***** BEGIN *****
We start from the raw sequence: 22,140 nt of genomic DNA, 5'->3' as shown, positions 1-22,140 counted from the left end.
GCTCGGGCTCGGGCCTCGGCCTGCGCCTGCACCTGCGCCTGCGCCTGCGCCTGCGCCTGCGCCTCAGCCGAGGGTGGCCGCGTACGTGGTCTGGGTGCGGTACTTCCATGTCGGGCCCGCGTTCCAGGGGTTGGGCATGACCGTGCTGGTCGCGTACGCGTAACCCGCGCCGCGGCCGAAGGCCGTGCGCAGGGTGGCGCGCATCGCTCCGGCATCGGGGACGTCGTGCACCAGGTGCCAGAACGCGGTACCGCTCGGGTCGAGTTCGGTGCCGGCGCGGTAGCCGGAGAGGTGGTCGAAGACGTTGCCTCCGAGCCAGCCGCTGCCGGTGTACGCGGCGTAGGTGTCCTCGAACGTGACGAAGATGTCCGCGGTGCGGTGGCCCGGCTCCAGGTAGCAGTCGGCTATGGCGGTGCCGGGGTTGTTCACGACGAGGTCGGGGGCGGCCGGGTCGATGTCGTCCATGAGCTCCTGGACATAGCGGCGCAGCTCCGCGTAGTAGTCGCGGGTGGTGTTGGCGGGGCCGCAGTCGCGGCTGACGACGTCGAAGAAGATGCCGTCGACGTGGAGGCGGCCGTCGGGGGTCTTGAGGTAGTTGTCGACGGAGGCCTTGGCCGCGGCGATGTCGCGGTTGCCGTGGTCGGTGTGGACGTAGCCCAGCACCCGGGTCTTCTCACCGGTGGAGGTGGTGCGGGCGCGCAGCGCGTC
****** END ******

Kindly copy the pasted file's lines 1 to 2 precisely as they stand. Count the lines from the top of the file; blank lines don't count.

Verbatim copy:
We start from the raw sequence: 22,140 nt of genomic DNA, 5'->3' as shown, positions 1-22,140 counted from the left end.
GCTCGGGCTCGGGCCTCGGCCTGCGCCTGCACCTGCGCCTGCGCCTGCGCCTGCGCCTGCGCCTCAGCCGAGGGTGGCCGCGTACGTGGTCTGGGTGCGGTACTTCCATGTCGGGCCCGCGTTCCAGGGGTTGGGCATGACCGTGCTGGTCGCGTACGCGTAACCCGCGCCGCGGCCGAAGGCCGTGCGCAGGGTGGCGCGCATCGCTCCGGCATCGGGGACGTCGTGCACCAGGTGCCAGAACGCGGTACCGCTCGGGTCGAGTTCGGTGCCGGCGCGGTAGCCGGAGAGGTGGTCGAAGACGTTGCCTCCGAGCCAGCCGCTGCCGGTGTACGCGGCGTAGGTGTCCTCGAACGTGACGAAGATGTCCGCGGTGCGGTGGCCCGGCTCCAGGTAGCAGTCGGCTATGGCGGTGCCGGGGTTGTTCACGACGAGGTCGGGGGCGGCCGGGTCGATGTCGTCCATGAGCTCCTGGACATAGCGGCGCAGCTCCGCGTAGTAGTCGCGGGTGGTGTTGGCGGGGCCGCAGTCGCGGCTGACGACGTCGAAGAAGATGCCGTCGACGTGGAGGCGGCCGTCGGGGGTCTTGAGGTAGTTGTCGACGGAGGCCTTGGCCGCGGCGATGTCGCGGTTGCCGTGGTCGGTGTGGACGTAGCCCAGCACCCGGGTCTTCTCACCGGTGGAGGTGGTGCGGGCGCGCAGCGCGTC